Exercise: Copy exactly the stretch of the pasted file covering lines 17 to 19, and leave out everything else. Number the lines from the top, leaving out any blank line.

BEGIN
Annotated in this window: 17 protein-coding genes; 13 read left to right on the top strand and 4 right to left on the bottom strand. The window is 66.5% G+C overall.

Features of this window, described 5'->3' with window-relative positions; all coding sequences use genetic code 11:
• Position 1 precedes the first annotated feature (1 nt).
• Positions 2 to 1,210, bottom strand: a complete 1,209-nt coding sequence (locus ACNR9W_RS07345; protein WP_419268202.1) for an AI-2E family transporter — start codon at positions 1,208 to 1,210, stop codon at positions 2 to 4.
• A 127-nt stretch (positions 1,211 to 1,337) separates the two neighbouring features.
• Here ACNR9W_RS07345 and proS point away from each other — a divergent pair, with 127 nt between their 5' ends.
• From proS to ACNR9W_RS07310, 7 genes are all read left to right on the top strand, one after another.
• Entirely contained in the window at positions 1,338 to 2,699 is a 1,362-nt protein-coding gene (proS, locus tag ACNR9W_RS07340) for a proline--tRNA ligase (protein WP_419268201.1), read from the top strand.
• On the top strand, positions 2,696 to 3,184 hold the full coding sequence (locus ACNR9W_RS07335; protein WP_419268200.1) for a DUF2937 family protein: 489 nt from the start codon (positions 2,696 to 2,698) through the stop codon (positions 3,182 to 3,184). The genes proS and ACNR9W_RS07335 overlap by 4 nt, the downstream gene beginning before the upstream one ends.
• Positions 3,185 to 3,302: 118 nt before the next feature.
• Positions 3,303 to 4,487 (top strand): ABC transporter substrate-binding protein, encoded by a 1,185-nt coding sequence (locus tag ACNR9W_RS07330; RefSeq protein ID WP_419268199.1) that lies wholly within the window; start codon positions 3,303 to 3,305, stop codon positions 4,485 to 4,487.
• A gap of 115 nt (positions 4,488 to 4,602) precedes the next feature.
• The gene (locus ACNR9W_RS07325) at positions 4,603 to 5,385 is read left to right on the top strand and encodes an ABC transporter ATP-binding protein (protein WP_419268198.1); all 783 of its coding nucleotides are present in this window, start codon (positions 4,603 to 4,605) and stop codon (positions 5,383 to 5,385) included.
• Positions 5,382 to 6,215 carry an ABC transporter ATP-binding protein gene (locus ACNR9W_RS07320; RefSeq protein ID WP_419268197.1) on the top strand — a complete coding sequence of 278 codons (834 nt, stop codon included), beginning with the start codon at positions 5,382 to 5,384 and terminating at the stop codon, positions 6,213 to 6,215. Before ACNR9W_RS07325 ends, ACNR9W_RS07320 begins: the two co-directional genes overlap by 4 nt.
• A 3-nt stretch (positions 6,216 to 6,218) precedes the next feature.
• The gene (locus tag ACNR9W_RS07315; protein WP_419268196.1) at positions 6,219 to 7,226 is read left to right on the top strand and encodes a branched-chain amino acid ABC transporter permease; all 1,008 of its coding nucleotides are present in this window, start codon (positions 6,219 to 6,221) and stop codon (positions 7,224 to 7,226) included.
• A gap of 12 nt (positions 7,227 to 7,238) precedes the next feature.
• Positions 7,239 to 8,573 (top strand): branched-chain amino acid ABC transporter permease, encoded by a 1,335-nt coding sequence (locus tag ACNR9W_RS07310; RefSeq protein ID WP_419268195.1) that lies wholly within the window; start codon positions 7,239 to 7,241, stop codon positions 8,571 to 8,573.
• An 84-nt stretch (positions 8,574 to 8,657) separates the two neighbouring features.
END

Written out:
• A gap of 12 nt (positions 7,227 to 7,238) precedes the next feature.
• Positions 7,239 to 8,573 (top strand): branched-chain amino acid ABC transporter permease, encoded by a 1,335-nt coding sequence (locus tag ACNR9W_RS07310; RefSeq protein ID WP_419268195.1) that lies wholly within the window; start codon positions 7,239 to 7,241, stop codon positions 8,571 to 8,573.
• An 84-nt stretch (positions 8,574 to 8,657) separates the two neighbouring features.